Medical Errors in Privately and State owned Laboratories

Baha’a says his daughter Asinat Asfour, four months, suffered from a foul smell emitting from her urine. They took her for testing at the Ramallah Medical Centre, which showed that the child carried the staph epldermidl and morganll morganeella bacteria.

After a difference of opinion with the Ramallah hospital, the father took his child for further testing at other hospitals.  Results came back negative for both


Asfour adds that he filed a complaint against the Ramallah State Hospital with the Ministry of Health, but he has yet to receive a response.

H.L. was about to lose her unborn child had she accepted the results of her blood test at theHealth Directorate in Bethlehem when she was in the early days of her pregnancy.

She explains that her blood type is O negative and hence, she required an ante D injection as soon as her labour started to protect her child from anti-bodies that may reject the mother in the first instances of labour.

She was however provided with the test results that showed that her blood type was A which meant she did not need the injection. Had she relied on the results, she would have lost her baby, according to the medical information provided on this case.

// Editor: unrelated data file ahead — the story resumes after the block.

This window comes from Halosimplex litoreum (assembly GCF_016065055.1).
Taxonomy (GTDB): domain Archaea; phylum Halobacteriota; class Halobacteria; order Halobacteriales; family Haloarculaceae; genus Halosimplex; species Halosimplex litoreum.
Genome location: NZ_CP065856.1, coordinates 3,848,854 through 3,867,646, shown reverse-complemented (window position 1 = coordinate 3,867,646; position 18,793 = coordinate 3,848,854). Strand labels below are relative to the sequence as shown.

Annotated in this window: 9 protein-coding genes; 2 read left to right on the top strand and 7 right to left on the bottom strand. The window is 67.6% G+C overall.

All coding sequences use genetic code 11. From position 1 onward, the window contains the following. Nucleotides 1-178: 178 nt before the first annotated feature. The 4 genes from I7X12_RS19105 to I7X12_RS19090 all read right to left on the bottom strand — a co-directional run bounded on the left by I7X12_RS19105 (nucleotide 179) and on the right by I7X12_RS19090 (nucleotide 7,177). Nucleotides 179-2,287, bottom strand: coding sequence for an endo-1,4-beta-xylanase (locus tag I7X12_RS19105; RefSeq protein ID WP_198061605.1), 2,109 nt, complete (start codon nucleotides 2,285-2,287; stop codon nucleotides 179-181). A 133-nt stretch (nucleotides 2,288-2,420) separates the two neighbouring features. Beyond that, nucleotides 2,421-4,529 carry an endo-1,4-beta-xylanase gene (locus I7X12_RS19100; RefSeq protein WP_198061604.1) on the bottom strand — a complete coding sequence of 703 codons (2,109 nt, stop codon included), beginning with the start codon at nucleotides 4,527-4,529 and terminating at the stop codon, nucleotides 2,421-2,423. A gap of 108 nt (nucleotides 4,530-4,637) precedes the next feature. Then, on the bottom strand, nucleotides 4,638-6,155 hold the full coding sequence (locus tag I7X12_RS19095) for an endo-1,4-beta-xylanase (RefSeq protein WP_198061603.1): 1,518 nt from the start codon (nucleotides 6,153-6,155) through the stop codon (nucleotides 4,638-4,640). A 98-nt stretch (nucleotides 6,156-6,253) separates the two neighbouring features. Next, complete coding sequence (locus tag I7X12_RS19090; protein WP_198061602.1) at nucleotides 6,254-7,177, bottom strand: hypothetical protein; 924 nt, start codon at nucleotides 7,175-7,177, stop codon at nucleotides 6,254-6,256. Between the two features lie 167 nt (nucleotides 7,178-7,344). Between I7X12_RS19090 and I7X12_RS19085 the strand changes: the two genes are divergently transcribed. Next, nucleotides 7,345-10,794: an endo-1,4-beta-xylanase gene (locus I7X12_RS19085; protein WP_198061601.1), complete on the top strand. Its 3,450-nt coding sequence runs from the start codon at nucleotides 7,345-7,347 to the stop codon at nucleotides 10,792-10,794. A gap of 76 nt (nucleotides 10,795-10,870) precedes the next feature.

Reasons for Error

Adel Tafesh, the director of a private laboratory, confirms that it is possible for errors to occur but they differ depending on the stage of testing.

Tafesh explains that sample testing goes through three stages. The first stage is prior to testing, when the sample is obtained. There are certain procedures that need to be applied and if these were not followed properly the sample would be contaminated and a faulty result obtained.

Tafesh also warns that not writing the patient’s name on the sample might lead to it being confused with another sample and the wrong result given.

According to him certain conditions must prevail for each test, without which the results would be inaccurate.

As to the second phase, which involves testing the sample; errors can occur if the equipment was not routinely calibrated. This is done by testing an identified sample, the results of which are known. This is the “control” stage — and if the results do not match the standard, then the equipment needs to be calibrated.

The third phase takes place after the testing when the results are written out and mistakes can also happen during this.